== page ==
Birds were counting on participants to count them

Janet Johnson of Otisco shared this photo of a cioecropia moth. The cecropia moth (robin moth) is North America’s largest native moth, with a wingspan approaching six inches.
By : 
Al Batt
For the Birds

I’d been out the door at 4 in the morning. I’d awakened without an alarm clock, as I tend to do when I look forward to something. The morning’s fog exceeded the fog in my brain, but there were birds that needed counting. They were counting on me.

I did a Breeding Bird Survey (BBS) in June. I’ve been doing the same route for many years and it was good being back in the counting saddle after missing the BBS last year when I was on the disabled list.

I counted birds for three minutes each at 50 regular stops. At one stop, I watched a fox squirrel walk down a farm drive and right up to my car. It gave me a baleful look while sitting up on its rear legs. Apparently satisfied that I was a harmless man who had been fairly warned, the squirrel ambled back up the drive from whence it had come. It was obviously a watch squirrel.

I watched five wild turkeys walk bean rows. I’d done the same thing when I was a young turkey. Several sandhill cranes flew over. They had nested there for some years. I was pleased to see them. The day was filled with newly minted robins. 

Butterfly weed, a much more vivid orange color than a monarch butterfly, demanded my attention. Orange isn’t an exceedingly common color in nature this time of the year. Daisy fleabane presented more rays per flowerhead than I could count. 

Days earlier, I’d stood transfixed as a red-winged blackbird male flew down from a tree and landed on the back of a Canada goose gander. The gander was in the company of his missus and a few goslings. Ganders are particularly aggressive in that case, but this gander put his head down and rushed to the water of a pond as the blackbird rode along as if he were in a saddle, pecking and prodding the gander on his way. The goslings and the missus waddled behind. Once in the water, the gander was freed of his tormentor. I hoped the goslings would one day be able to look again at their father as if he were all-powerful.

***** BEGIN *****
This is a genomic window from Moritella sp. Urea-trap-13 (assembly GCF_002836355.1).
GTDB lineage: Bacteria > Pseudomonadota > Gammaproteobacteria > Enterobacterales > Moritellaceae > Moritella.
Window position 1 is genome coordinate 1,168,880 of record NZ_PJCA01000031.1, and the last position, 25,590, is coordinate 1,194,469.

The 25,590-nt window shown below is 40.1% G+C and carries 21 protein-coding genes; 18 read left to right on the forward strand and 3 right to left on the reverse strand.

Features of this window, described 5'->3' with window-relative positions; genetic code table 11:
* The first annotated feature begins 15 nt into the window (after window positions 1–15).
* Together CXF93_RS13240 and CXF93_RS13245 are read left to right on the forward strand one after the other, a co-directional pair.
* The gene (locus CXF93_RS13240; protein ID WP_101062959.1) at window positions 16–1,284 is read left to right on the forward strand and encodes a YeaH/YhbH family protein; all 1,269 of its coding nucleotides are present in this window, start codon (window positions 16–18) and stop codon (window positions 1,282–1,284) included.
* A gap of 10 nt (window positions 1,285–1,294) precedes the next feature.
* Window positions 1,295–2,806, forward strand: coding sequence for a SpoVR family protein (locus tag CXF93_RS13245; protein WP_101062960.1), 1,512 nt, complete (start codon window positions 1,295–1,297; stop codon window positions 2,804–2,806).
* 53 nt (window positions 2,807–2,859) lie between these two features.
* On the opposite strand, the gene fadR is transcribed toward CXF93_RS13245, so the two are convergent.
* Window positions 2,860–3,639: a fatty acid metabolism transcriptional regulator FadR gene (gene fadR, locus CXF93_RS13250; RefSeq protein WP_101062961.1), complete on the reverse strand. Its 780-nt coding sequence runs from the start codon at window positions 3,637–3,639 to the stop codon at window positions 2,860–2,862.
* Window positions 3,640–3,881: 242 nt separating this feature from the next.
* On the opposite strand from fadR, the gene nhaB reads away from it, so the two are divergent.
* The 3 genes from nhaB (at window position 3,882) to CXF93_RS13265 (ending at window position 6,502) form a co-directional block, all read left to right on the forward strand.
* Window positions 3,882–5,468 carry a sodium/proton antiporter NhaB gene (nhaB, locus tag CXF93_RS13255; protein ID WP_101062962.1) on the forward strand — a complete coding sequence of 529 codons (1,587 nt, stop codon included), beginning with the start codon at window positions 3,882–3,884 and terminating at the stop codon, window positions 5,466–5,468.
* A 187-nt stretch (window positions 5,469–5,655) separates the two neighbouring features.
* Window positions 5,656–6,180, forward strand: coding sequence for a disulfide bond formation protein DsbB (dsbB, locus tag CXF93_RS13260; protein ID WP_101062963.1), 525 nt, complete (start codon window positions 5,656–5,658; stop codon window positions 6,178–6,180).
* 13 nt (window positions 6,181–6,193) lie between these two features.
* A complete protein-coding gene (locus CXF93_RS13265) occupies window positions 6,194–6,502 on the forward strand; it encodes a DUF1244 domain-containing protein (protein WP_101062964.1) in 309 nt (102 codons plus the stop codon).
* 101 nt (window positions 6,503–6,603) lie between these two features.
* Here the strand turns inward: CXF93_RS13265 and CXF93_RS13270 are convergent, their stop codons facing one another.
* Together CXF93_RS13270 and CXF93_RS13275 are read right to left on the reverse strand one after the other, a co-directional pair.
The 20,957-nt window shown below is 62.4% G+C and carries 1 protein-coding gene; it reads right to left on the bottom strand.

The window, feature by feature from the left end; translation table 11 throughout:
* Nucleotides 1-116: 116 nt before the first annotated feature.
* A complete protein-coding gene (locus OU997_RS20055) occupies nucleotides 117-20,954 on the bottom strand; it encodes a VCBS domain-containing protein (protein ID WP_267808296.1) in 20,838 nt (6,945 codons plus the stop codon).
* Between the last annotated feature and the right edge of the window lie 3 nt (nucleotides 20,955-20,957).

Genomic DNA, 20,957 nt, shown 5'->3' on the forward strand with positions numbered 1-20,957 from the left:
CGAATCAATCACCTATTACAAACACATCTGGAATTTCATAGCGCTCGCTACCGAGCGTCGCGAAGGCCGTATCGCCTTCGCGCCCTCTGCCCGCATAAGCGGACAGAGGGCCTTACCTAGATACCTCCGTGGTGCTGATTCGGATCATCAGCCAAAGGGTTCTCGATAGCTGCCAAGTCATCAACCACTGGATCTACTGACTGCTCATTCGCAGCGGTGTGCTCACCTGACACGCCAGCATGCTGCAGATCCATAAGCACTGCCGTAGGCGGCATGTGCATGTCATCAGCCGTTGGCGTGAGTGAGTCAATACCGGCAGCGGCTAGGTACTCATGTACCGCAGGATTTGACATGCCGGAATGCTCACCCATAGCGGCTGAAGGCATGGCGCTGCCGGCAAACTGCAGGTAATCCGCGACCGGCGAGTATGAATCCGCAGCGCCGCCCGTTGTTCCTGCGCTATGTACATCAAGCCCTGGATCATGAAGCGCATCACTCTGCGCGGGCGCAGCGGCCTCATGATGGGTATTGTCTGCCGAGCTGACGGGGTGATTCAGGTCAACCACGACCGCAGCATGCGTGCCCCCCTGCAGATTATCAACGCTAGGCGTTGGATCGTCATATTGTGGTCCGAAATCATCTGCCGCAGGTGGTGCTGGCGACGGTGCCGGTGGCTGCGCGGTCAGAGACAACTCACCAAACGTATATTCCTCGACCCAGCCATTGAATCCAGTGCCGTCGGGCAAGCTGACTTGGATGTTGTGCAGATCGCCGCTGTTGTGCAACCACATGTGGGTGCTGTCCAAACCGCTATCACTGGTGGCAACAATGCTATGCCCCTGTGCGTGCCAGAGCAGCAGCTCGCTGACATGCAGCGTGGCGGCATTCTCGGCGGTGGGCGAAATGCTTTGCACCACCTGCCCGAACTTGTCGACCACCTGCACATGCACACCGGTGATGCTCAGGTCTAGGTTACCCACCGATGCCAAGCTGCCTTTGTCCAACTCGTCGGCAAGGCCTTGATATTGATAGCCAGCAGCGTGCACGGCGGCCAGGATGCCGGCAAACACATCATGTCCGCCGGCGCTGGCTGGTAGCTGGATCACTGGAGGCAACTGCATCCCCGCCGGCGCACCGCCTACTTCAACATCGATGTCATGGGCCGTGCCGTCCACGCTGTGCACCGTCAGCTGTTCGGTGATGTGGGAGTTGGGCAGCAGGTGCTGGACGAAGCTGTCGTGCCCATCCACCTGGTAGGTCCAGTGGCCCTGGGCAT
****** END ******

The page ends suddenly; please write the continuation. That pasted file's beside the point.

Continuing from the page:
The guy from just down the road

My neighbor Crandall stops by.

“How are you doing?” I ask.

“Everything is nearly copacetic. I gave Pop a computer, but he gave it back. He doesn’t want a computer until one can be taught how to catch a walleye. Ma doesn’t mind when Pop forgets to zip up his fly. At least that means he remembered to wear pants. My cousin Clancy was supposed to be here in March. He didn’t show up until June. Daylight saving time messes him up. I was going to turn on the air conditioning, but it was too hot to do even that. On a terrible hot day, I remember the words to an old song that goes something like this, ‘It ain’t no sin to take off your skin and dance around in your bones.’ Clancy is like my neighbor Still Bill, he couldn’t get out of his own way. Still Bill isn’t lazy; he just doesn’t want to do everything and then end up with nothing to do when he retires. Still Bill, who once lost a race with a glacier, has a cast on his foot.”

“Oh, no! Did he break it?” I ask.

“No, he stepped in a bucket of cement.”

Nature notes

“Do fake owls work to keep other birds away?”